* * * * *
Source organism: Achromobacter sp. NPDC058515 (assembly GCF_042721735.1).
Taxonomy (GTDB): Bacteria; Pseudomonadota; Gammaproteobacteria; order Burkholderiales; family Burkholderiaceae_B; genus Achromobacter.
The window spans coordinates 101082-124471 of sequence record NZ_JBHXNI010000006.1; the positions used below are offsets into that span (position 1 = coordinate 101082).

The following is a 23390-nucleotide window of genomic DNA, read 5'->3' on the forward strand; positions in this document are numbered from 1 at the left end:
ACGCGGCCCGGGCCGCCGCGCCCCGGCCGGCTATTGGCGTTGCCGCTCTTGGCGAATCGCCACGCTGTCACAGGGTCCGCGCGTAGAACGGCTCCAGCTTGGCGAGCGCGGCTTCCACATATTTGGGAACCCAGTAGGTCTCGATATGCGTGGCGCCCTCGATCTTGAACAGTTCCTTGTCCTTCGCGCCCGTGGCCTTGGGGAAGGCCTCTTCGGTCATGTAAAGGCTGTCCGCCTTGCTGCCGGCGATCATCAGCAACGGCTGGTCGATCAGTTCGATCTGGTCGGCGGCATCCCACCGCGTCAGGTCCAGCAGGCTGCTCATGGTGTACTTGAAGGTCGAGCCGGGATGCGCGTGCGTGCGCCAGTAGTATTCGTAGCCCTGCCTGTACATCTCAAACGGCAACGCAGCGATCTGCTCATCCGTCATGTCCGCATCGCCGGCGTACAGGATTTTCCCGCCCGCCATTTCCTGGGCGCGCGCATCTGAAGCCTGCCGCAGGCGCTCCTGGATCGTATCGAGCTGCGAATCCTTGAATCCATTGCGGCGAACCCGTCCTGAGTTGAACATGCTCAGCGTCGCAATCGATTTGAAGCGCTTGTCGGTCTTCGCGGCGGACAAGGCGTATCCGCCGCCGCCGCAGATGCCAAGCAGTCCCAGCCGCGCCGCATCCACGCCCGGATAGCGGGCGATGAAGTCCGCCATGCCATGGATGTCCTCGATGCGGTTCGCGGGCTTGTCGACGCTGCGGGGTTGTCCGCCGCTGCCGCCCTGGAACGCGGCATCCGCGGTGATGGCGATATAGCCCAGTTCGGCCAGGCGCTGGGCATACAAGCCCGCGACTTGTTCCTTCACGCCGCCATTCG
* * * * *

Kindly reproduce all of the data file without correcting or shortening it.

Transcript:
Source organism: Achromobacter sp. NPDC058515 (assembly GCF_042721735.1).
Taxonomy (GTDB): Bacteria; Pseudomonadota; Gammaproteobacteria; order Burkholderiales; family Burkholderiaceae_B; genus Achromobacter.
The window spans coordinates 101082-124471 of sequence record NZ_JBHXNI010000006.1; the positions used below are offsets into that span (position 1 = coordinate 101082).

The following is a 23390-nucleotide window of genomic DNA, read 5'->3' on the forward strand; positions in this document are numbered from 1 at the left end:
ACGCGGCCCGGGCCGCCGCGCCCCGGCCGGCTATTGGCGTTGCCGCTCTTGGCGAATCGCCACGCTGTCACAGGGTCCGCGCGTAGAACGGCTCCAGCTTGGCGAGCGCGGCTTCCACATATTTGGGAACCCAGTAGGTCTCGATATGCGTGGCGCCCTCGATCTTGAACAGTTCCTTGTCCTTCGCGCCCGTGGCCTTGGGGAAGGCCTCTTCGGTCATGTAAAGGCTGTCCGCCTTGCTGCCGGCGATCATCAGCAACGGCTGGTCGATCAGTTCGATCTGGTCGGCGGCATCCCACCGCGTCAGGTCCAGCAGGCTGCTCATGGTGTACTTGAAGGTCGAGCCGGGATGCGCGTGCGTGCGCCAGTAGTATTCGTAGCCCTGCCTGTACATCTCAAACGGCAACGCAGCGATCTGCTCATCCGTCATGTCCGCATCGCCGGCGTACAGGATTTTCCCGCCCGCCATTTCCTGGGCGCGCGCATCTGAAGCCTGCCGCAGGCGCTCCTGGATCGTATCGAGCTGCGAATCCTTGAATCCATTGCGGCGAACCCGTCCTGAGTTGAACATGCTCAGCGTCGCAATCGATTTGAAGCGCTTGTCGGTCTTCGCGGCGGACAAGGCGTATCCGCCGCCGCCGCAGATGCCAAGCAGTCCCAGCCGCGCCGCATCCACGCCCGGATAGCGGGCGATGAAGTCCGCCATGCCATGGATGTCCTCGATGCGGTTCGCGGGCTTGTCGACGCTGCGGGGTTGTCCGCCGCTGCCGCCCTGGAACGCGGCATCCGCGGTGATGGCGATATAGCCCAGTTCGGCCAGGCGCTGGGCATACAAGCCCGCGACTTGTTCCTTCACGCCGCCATTCG